June Itami

A pioneer of the Suzuki violin method in North America, June’s first of many trips to Japan was in 1967. She became a close friend of Dr. Suzuki and was well known in the Japanese Suzuki community. June was especially instrumental to the development of the Suzuki method in the western U.S. She was beloved by her community and will be remembered throughout the Suzuki world for her contributions to Suzuki education.

A hyperlink to her full obituary may be found via the SAA website:


I was deeply saddened to hear of the loss of June Itami, my first violin teacher who set me on a varied career path of performing and teaching that has spanned more than forty years. Her kind, gentle ways have been a constant guiding light. I was privileged to attend the celebration of her life on Saturday, June 21, 2012, in Nampa, Idaho, where she lived and raised her family. The church was packed with her loving family, colleagues, former students, and friends. It is difficult to say in this short testimonial just how much she meant to me. I studied with her from the age of ten to eighteen, but her presence has remained with me my whole life. I have used her model as a guide in my teaching and have continued to try to push myself beyond my abilities as she did. I have loved her as many others did for her kindness and dedication to the art of music. At her celebration of life I learned that there was much more to her than I ever knew. As with all great people, she was humble and giving in many ways. My childhood was a much better place with her in it. My life was enriched beyond childhood and I hope I can come close to living up to her image. May you rest in peace, Mrs. Itami, with the knowledge of a life well spent behind you. Your legacy lives on in the many lives that you touched.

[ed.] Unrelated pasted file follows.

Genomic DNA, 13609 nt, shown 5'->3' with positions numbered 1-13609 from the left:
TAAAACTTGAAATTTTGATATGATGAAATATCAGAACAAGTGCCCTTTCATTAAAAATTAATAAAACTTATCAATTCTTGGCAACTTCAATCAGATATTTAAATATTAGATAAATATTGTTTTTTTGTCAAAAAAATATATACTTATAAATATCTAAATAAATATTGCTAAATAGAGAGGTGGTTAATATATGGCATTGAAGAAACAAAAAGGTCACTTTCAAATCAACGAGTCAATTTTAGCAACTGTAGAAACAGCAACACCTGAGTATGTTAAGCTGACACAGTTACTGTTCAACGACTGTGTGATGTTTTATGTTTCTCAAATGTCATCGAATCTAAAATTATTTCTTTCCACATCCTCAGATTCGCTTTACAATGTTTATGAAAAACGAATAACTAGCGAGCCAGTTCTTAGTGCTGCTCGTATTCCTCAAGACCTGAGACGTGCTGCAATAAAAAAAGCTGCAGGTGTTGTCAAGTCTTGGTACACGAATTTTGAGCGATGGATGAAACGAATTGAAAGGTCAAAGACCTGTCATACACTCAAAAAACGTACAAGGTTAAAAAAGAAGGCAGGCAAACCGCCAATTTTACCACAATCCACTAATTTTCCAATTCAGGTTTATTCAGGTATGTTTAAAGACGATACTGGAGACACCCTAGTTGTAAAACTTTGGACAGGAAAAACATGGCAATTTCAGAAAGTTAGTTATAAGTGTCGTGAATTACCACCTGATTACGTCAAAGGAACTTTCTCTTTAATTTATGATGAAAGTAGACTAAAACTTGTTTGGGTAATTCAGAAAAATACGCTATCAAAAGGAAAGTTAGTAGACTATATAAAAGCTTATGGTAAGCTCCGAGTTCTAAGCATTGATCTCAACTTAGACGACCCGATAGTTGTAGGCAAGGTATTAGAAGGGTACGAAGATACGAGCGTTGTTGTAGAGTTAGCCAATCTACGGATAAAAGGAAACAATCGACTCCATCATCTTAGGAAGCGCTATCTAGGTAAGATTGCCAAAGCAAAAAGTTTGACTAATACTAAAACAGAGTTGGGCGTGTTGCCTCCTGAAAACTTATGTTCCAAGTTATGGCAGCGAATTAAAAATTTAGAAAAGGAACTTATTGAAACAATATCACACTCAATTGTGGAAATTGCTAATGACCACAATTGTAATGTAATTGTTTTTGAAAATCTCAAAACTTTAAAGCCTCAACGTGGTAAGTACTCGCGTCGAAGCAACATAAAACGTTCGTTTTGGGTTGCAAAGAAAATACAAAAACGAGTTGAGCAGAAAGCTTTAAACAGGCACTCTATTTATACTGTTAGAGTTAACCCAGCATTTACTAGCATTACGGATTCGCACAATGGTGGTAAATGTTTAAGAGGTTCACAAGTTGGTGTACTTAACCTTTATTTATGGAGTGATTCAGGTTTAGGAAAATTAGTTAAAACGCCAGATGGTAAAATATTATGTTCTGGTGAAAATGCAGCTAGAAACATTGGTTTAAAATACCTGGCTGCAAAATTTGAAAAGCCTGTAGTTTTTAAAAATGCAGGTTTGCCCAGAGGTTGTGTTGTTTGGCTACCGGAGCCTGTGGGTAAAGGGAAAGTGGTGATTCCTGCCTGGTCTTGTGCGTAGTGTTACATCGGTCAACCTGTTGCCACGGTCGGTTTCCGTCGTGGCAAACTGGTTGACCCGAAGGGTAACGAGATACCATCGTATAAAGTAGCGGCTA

—Nancy Messuri

Another teacher of the first generation has left us—what a beautiful soul with an unselfish spirit and a first-hand knowledge of Dr. Suzuki. May the teachers trained by her keep the legacy alive.
—Cleo Brimhall

Mrs. Itami honored the spirit of the Suzuki philosophy, the open sharing and community. She inspired a community of teachers who joyously and lovingly worked together for the betterment of the children and not solely for themselves. She understood that music was not just for ego and for the training of virtuosos, but of fine human beings. I miss her and the community in Idaho she mentored. I hope her spirit and the standard and tradition she began is carried on by those who follow.
Much love to you, Sensei.
—Lisa Miles